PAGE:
~New report recommends policy improvements to drive increased participation in Dual Enrollment courses~

A new report released today by Florida College Access Network makes the case for expanding access to dual enrollment courses in Florida.

Florida’s dual enrollment programs allow eligible middle and high school students to take college-level courses across public and nonpublic postsecondary institutions, which provide a head start to academic and career pathways while reducing financial barriers. Yet, on a course-by-course registration basis, Black students accounted for only 14.7% of dual enrollments and Latino students for 29.9% of dual enrollments, compared to white students who accounted for 46.6% of dual enrollments. These patterns are incongruent with overall school enrollment patterns, according to the most recent data from the U.S. Department of Education.

In an environment where community college enrollment is steadily in decline and underrepresented students are falling further behind, Florida College Access Network’s new brief untangles the untapped potential of statewide program and offers policy improvements to expand access.

Nationally, community college enrollment dropped nearly 25% since 2011, according to a recent analysis of IPEDS data from the Community College Research Center (CCRC). While recent high school graduates account for the most significant declines, underrepresented populations continue to face challenges. Interestingly, new data shows dual enrollment programs significantly bolster enrollment rates for all students. New data from the National Student Clearinghouse reveals a 10.6% surge in dual enrollment students under 17-years-old, highlighting a tangible opportunity to reverse declining postsecondary enrollment trends through enhanced dual enrollment policies.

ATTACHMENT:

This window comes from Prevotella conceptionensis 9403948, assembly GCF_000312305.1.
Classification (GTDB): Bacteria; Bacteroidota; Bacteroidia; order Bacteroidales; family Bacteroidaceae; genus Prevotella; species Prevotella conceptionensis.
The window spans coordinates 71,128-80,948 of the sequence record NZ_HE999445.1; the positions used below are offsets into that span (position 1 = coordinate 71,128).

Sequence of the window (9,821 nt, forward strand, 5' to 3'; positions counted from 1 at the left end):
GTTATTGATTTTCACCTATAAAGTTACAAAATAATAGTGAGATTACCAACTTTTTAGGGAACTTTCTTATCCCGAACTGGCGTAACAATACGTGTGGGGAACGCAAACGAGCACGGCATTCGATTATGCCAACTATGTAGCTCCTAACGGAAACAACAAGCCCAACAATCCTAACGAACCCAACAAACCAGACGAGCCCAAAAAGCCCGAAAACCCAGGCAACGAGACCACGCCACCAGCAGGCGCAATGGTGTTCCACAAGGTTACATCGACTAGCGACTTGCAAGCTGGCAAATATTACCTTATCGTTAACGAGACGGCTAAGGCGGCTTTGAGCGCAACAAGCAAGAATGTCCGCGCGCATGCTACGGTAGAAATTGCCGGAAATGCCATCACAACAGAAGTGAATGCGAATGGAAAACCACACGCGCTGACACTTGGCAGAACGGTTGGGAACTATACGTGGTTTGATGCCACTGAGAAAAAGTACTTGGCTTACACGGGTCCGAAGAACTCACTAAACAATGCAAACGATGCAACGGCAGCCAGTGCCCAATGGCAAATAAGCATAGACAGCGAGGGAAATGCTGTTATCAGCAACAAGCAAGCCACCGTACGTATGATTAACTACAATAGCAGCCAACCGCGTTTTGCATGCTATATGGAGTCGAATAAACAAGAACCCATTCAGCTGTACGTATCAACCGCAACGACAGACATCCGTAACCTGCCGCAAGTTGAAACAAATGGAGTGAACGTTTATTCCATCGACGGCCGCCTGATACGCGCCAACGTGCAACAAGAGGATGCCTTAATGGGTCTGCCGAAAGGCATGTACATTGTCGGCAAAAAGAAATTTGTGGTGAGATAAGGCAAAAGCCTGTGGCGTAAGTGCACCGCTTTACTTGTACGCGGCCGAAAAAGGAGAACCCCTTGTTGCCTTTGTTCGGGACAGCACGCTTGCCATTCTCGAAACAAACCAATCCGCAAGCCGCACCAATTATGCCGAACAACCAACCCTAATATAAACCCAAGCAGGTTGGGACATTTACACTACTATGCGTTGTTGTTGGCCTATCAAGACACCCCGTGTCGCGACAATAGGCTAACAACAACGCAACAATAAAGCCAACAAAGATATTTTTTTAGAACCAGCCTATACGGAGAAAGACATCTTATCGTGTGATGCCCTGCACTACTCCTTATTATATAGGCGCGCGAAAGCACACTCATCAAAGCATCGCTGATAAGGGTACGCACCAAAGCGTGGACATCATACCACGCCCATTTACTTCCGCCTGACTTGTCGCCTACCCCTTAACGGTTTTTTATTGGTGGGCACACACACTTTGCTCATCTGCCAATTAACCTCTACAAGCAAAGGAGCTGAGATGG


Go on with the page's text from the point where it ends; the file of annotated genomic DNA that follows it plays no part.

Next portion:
“The full potential of Florida’s dual enrollment programs remains untapped,” said Braulio Colón, executive director for the Florida College Access Network. “We need policy improvements to simplify local implementation and help streamline funding mechanisms for school districts and postsecondary institutions. We also need increased visibility so more students understand the value and can participate.”

The new report suggests dual enrollment expansion is stagnant, in part, because school districts and postsecondary institutions need clear, streamlined processes to expand programs, requiring state guidance and improved policy.

The Case for Dual Enrollment: Access, Benefits, and Opportunities report highlights best practices where school districts and postsecondary institutions have meaningfully enhanced delivery of dual enrollment programs equitably through Accelerated Pathway courses, Collegiate Academy programs dedicated to STEM and health sciences, and strategies that strengthen business partnerships, processes, virtual information sessions and assigned advisors to help students navigate delivery models.

The brief also recommends a policy that would fund dual enrollment delivery at full cost to a single legislative appropriation to postsecondary institutions rather than multiple funding mechanisms that require additional resources and staffing. The report also stresses a need to address the limitations of student eligibility by requiring districts and postsecondary institutions to specify alternate placement methods into their dual enrollment articulation agreement.

Lastly, the brief highlights the collaborative nature of most dual enrollment policies, where local leaders, superintendents, and presidents must shape agreements on their own. Strengthened policy would reduce the reliance of ad hoc relationships and practices.


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